Money Management

Identity Theft - The Nightmare That Keeps On Giving


Identity theft is a crime in which the imposter obtains key pieces of information such as Social Security and driver’s license numbers to obtain credit, merchandise, and services in the name of the victim. The victim is left with a ruined credit history and the time-consuming and complicated task of regaining financial health. The imposter may even use the victim’s good name for criminal activities.

The Identity Theft Resource Center’s (ITRC) mission is to research, analyze, and distribute information about the growing crime of identity theft. ITRC is nationally recognized as a resource and advisory center for consumers, victims, law enforcement, legislators, businesses, and governmental agencies. Volunteers are always welcomed.

Anything with a bar code needs to be shredded.

Consumers are limited on what they can do to prevent this crime. The best approach is a team approach by consumers, businesses, and governmental entities. To decrease risk we recommend that you:

1. Cross-cut shred sensitive papers before they go in the trash. This includes pre-approved credit card offers, checks, insurance benefit statements, bills, statements, anything with bar codes.

2. Guard your SSN – don’t carry it and resist giving it out unless necessary. Don’t put your SSN on checks.

3. Check your credit report once a year. [Editor’s note: To find out more about getting free annual credit reports, click here.] The three credit report agencies in the U.S. are:

  • TransUnion: 800-888-4213, www.tuc.com, (fraud division — 800-680-7289) TDD 800-553-7803

  • Experian: 888-EXPERIAN, www.experian.com, (fraud div. — 888-397-3742), TDD 800-972-0322

  • Equifax: 800- 685-1111, www.equifax.com (fraud division — 800-525-6285)

    4. Block your name from pre-approved credit card lists – 888-5OPTOUT

    5. Guard your personal information. Carry as little as possible in your wallet. Get credit cards with your picture on them. Be alert to shoulder surfers listening for information. Cancel credit cards you no longer use.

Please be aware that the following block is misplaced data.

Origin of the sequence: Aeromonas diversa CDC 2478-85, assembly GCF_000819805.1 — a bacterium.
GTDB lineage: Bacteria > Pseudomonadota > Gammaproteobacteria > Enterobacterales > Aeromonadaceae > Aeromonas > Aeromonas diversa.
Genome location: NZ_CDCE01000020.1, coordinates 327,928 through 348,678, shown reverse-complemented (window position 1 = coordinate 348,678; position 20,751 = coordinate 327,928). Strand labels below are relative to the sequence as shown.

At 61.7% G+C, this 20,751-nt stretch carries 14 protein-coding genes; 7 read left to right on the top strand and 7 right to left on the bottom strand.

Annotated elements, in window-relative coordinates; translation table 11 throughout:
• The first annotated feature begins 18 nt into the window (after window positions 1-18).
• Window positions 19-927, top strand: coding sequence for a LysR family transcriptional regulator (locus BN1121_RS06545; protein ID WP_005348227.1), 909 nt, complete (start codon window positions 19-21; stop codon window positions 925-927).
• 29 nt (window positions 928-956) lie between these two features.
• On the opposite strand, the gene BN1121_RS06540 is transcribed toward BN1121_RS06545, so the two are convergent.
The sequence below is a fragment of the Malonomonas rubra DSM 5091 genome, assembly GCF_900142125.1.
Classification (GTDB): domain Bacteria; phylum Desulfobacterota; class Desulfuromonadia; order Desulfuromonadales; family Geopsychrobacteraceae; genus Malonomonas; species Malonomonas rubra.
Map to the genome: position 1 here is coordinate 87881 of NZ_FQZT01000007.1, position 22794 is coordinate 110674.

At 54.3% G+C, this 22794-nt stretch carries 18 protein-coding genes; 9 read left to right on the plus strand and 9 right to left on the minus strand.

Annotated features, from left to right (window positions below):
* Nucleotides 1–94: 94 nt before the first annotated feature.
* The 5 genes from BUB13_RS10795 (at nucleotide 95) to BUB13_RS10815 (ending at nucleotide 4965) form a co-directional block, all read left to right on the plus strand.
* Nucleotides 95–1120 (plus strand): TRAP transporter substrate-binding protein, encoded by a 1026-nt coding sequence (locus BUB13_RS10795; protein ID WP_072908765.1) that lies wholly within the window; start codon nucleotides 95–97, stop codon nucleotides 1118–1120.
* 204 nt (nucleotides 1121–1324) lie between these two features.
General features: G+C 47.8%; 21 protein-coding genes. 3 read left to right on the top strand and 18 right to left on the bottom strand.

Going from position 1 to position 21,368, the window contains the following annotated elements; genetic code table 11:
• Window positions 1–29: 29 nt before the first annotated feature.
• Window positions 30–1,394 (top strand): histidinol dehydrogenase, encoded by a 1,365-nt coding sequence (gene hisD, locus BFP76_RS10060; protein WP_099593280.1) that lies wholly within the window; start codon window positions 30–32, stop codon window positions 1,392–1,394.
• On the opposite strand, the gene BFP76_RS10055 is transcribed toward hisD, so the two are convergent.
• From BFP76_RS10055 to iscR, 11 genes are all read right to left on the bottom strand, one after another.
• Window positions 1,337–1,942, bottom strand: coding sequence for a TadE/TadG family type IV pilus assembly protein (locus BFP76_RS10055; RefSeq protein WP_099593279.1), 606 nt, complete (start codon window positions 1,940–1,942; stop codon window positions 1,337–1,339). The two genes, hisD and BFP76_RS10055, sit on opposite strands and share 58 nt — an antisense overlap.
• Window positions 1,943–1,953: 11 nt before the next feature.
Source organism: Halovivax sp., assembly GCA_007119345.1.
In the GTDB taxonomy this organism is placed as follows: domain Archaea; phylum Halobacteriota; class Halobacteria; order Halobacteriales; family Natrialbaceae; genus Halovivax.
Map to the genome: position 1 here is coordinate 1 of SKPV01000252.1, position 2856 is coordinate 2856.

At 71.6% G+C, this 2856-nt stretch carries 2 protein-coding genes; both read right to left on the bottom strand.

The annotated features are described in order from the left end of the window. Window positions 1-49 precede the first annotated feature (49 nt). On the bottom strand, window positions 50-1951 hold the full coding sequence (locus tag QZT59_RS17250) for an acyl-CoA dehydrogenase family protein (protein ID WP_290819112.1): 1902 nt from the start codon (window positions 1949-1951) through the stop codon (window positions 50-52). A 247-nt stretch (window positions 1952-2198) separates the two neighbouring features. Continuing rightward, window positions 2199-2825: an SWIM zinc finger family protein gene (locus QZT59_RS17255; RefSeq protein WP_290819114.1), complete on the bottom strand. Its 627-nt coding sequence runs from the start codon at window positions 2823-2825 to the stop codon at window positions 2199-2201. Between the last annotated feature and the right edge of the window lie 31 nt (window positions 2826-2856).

6. Use firewall software to protect your computer (www.zonealarm.com). Watch out for Internet scams. [Editor’s note: These include “phishing” scams. For examples, go to www.snopes.com and use the search term phishing scams.]

    Businesses have a co-responsibility to protect your information. Businesses need to:

    1. Better verify credit applications, observe fraud alerts on credit reports (this has been the law in California since July 2004), and question items that do not match bureau reported information.

    2. Discontinue the practice of using the SSN as a customer or employee number, publicly displaying SSN including cards carried in wallets, items posted on boards, or as an access number to enter a computer or cash register systems (in California, effective dates vary, ranging from 2004 to 2007).

    3. Stop asking for information they don’t need. Your health club and vet do not need your SSN.

    4. Safeguard personal information as if it was the company’s best-kept secret.

    5. Severely limit who has access to your information and under what circumstances.

    6. Make sure they store, destroy and protect your information properly.

    If you become a victim of ID theft, please contact us or go to our website, www.idtheftcenter.org. Click on Victim Resources. There are many guides to help you. Above all, know we are as close as your phone. If you have a wallet that has been lost/stolen, use guide #104.

    Californians, laws to know: Found at www.privacy.ca.gov:

  • PC 530.6 – Requires police to take a report where an ID theft victim lives and give a copy to the victim.
  • PC 530.8 – Requires credit issuers to give ID theft victims and law enforcement copies of applications, application info, and transaction information on accounts established in the victim’s name.
  • Credit Freeze law – go to www.privacy.ca.gov/financial/cfreeze.htm for more info.
    Voice: (858) 693-7935 Web: www.idtheftcenter.org Email: itrc@idtheftcenter.org

    Print Date: 9/25/2020
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    All information is deemed reliable but is not guaranteed and should be independently verified.
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